(15) Schulze C. Developmental abnormalities of the teeth and jaws. In : Gorlin RJ, Goldman HM (eds). Thoma's oral pathology, edn 6. St. Louis: The C. V. Mosby Company, 1970:96-97.

(16) Mader CL : Mandibular talon Cusp. J Am Dent Ass 1982;105:651-653.

(17) Mader CL, Kellogg SL : Primary talon Cusp. Journal of Dentistry for Children 1985;52:223-226.

(18) Abbot PV: Labial and Palatal talon cusp on the same tooth. A Case report. Oral Surg Oral Med, Oral Pathol, Oral Radiol and Endod 1998;85:726-730.

Babitha GA [1], Shobha Prakash [2], Mithul Mishra [3]

Department of Periodontics, College of Dental Sciences, Davangere.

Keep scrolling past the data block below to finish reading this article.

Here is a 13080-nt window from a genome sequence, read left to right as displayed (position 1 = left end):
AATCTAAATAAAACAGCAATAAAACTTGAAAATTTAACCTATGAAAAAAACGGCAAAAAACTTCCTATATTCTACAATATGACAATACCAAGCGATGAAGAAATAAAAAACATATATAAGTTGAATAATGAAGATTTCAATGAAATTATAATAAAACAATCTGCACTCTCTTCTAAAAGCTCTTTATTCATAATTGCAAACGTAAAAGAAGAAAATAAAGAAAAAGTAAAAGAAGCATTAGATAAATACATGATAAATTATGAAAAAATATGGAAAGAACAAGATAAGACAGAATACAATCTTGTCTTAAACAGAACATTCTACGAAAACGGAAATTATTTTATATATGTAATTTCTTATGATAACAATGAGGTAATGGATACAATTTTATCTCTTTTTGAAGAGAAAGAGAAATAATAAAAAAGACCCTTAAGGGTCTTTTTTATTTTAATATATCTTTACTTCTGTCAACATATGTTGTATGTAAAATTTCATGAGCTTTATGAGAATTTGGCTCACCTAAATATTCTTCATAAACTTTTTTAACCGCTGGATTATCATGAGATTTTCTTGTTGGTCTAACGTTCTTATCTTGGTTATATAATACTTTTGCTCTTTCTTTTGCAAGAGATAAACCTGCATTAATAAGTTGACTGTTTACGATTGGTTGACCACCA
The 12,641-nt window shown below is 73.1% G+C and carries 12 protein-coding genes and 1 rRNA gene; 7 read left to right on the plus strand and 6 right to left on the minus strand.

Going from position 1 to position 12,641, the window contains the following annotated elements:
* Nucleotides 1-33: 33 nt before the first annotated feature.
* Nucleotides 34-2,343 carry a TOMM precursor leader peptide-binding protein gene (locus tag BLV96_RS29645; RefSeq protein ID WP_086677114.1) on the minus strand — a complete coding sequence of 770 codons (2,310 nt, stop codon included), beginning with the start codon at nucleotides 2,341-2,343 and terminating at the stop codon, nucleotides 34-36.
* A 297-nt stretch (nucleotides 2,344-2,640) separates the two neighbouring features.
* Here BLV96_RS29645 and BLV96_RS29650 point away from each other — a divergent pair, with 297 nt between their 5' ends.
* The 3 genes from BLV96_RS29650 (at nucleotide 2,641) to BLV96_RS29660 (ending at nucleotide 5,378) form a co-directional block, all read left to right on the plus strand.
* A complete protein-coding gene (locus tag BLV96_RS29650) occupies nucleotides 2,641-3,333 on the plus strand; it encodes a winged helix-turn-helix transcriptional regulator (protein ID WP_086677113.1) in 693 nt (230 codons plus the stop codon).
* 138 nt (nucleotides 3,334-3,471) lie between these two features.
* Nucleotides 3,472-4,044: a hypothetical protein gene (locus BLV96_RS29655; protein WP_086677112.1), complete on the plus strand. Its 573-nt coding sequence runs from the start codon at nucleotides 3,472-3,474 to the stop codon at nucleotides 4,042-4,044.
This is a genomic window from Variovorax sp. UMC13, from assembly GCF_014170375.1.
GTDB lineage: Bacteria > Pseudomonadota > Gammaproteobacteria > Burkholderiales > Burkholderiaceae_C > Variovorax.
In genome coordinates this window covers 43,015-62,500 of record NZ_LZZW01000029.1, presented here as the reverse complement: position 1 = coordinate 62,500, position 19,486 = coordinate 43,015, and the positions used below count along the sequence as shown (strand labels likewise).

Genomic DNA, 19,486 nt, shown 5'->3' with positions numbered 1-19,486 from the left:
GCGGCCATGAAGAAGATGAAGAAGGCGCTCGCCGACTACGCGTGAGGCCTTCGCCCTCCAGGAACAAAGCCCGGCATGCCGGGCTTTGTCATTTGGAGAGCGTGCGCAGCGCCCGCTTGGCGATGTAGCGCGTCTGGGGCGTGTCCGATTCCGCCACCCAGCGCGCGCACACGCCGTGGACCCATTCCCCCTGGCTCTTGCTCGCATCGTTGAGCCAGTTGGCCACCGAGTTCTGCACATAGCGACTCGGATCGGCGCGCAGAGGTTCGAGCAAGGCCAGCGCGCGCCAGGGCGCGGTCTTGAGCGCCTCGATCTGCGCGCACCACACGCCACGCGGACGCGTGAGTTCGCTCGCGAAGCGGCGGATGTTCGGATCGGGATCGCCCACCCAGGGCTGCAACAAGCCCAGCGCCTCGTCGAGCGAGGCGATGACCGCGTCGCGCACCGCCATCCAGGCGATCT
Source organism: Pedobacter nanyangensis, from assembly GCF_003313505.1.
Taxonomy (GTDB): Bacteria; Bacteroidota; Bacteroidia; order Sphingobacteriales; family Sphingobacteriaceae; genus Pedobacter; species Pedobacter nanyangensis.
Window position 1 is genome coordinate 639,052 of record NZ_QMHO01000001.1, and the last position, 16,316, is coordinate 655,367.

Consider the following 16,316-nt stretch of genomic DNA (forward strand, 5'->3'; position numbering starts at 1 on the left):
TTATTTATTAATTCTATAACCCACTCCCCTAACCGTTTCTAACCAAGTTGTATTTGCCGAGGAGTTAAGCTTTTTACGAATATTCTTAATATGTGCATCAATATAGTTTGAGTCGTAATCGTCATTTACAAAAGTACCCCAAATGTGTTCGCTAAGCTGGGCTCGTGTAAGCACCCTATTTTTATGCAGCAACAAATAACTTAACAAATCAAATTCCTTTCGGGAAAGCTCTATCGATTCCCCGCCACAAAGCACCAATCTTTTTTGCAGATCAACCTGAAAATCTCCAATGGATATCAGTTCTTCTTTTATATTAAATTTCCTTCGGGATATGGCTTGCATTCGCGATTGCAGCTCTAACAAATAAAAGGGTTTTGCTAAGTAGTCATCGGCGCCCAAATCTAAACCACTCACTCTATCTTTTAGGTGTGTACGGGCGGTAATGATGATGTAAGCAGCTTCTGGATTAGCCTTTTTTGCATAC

Associate Professor [1]

Professor and Head [2]

Post Graduate [3]

Article Info

Received: October 9, 2010

Review Completed: November 14, 2010

Accepted: December 9, 2010

Available Online: April, 2011

Email for correspondence: e-mail:drbabitha37@yahoo.co.in
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Title Annotation:Case Report
Author:Babitha, G.A.; Prakash, Shobha; Mishra, Mithul
Publication:Indian Journal of Dental Advancements
Article Type:Report
Date:Jan 1, 2011
Words:1403